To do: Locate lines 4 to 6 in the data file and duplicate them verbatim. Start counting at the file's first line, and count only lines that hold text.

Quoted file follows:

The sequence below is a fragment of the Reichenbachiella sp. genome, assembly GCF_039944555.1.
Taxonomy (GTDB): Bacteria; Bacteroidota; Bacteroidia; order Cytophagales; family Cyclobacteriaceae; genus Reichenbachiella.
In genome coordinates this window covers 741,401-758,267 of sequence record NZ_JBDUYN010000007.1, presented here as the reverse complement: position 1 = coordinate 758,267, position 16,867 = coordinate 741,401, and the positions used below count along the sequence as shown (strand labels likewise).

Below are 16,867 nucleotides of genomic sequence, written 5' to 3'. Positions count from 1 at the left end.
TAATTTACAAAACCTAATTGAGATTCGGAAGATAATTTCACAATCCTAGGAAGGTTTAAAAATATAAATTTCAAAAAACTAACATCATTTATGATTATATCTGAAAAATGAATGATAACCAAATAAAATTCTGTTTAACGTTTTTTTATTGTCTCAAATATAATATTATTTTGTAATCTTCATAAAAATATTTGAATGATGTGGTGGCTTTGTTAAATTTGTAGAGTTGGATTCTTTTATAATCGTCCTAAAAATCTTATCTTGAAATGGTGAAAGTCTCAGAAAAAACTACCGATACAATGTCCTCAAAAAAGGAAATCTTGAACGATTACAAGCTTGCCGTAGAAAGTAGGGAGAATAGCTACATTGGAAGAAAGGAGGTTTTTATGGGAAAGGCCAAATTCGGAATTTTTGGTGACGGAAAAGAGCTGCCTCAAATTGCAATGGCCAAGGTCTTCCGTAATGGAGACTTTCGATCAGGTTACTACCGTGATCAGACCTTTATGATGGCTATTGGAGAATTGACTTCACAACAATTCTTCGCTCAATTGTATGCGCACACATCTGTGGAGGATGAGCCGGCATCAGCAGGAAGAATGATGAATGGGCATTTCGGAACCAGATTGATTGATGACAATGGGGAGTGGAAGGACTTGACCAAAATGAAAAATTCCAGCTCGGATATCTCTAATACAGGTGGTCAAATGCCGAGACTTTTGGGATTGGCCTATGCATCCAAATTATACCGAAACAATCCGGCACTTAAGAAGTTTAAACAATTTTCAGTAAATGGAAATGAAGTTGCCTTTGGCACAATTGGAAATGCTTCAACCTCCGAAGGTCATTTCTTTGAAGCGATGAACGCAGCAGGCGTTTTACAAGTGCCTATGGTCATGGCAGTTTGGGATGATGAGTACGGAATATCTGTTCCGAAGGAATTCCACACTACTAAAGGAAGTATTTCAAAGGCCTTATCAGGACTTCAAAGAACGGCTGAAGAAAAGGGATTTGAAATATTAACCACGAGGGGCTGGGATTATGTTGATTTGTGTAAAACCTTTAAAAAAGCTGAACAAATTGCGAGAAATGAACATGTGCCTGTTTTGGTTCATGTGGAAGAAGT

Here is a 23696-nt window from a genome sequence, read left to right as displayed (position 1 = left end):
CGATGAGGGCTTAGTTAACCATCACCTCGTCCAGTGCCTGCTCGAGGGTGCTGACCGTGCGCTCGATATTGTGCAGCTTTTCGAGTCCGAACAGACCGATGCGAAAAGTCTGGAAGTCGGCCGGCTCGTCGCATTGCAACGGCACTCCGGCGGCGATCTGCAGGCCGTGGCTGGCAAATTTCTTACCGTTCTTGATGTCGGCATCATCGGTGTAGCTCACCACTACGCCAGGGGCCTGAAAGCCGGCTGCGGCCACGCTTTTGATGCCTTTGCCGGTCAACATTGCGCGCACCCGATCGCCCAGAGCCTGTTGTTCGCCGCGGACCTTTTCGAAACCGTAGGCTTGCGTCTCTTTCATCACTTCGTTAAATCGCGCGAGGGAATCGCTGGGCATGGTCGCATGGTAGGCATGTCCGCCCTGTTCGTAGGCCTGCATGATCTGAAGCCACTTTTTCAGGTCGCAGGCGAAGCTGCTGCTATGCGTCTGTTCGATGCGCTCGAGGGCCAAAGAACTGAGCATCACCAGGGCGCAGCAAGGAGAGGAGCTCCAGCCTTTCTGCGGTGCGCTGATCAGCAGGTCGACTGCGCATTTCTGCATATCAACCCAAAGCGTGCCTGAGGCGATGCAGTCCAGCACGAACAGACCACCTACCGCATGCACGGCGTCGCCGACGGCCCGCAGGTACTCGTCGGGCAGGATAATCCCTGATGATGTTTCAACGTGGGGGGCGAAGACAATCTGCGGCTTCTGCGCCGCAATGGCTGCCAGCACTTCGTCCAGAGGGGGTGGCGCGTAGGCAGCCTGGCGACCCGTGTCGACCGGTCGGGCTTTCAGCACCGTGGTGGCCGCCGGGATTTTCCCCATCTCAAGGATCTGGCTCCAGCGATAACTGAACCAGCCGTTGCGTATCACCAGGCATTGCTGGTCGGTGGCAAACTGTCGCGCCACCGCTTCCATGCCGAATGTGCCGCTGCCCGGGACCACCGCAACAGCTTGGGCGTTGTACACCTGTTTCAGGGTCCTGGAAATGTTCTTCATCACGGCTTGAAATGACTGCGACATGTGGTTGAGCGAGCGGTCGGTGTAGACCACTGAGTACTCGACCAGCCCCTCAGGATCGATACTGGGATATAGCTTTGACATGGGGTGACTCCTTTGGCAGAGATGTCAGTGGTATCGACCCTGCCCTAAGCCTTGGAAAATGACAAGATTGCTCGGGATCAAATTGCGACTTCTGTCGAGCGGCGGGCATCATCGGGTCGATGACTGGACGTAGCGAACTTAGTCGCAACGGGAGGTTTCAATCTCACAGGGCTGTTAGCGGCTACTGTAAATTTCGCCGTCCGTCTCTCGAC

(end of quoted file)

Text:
Below are 16,867 nucleotides of genomic sequence, written 5' to 3'. Positions count from 1 at the left end.
TAATTTACAAAACCTAATTGAGATTCGGAAGATAATTTCACAATCCTAGGAAGGTTTAAAAATATAAATTTCAAAAAACTAACATCATTTATGATTATATCTGAAAAATGAATGATAACCAAATAAAATTCTGTTTAACGTTTTTTTATTGTCTCAAATATAATATTATTTTGTAATCTTCATAAAAATATTTGAATGATGTGGTGGCTTTGTTAAATTTGTAGAGTTGGATTCTTTTATAATCGTCCTAAAAATCTTATCTTGAAATGGTGAAAGTCTCAGAAAAAACTACCGATACAATGTCCTCAAAAAAGGAAATCTTGAACGATTACAAGCTTGCCGTAGAAAGTAGGGAGAATAGCTACATTGGAAGAAAGGAGGTTTTTATGGGAAAGGCCAAATTCGGAATTTTTGGTGACGGAAAAGAGCTGCCTCAAATTGCAATGGCCAAGGTCTTCCGTAATGGAGACTTTCGATCAGGTTACTACCGTGATCAGACCTTTATGATGGCTATTGGAGAATTGACTTCACAACAATTCTTCGCTCAATTGTATGCGCACACATCTGTGGAGGATGAGCCGGCATCAGCAGGAAGAATGATGAATGGGCATTTCGGAACCAGATTGATTGATGACAATGGGGAGTGGAAGGACTTGACCAAAATGAAAAATTCCAGCTCGGATATCTCTAATACAGGTGGTCAAATGCCGAGACTTTTGGGATTGGCCTATGCATCCAAATTATACCGAAACAATCCGGCACTTAAGAAGTTTAAACAATTTTCAGTAAATGGAAATGAAGTTGCCTTTGGCACAATTGGAAATGCTTCAACCTCCGAAGGTCATTTCTTTGAAGCGATGAACGCAGCAGGCGTTTTACAAGTGCCTATGGTCATGGCAGTTTGGGATGATGAGTACGGAATATCTGTTCCGAAGGAATTCCACACTACTAAAGGAAGTATTTCAAAGGCCTTATCAGGACTTCAAAGAACGGCTGAAGAAAAGGGATTTGAAATATTAACCACGAGGGGCTGGGATTATGTTGATTTGTGTAAAACCTTTAAAAAAGCTGAACAAATTGCGAGAAATGAACATGTGCCTGTTTTGGTTCATGTGGAAGAAGT

Here is a 23696-nt window from a genome sequence, read left to right as displayed (position 1 = left end):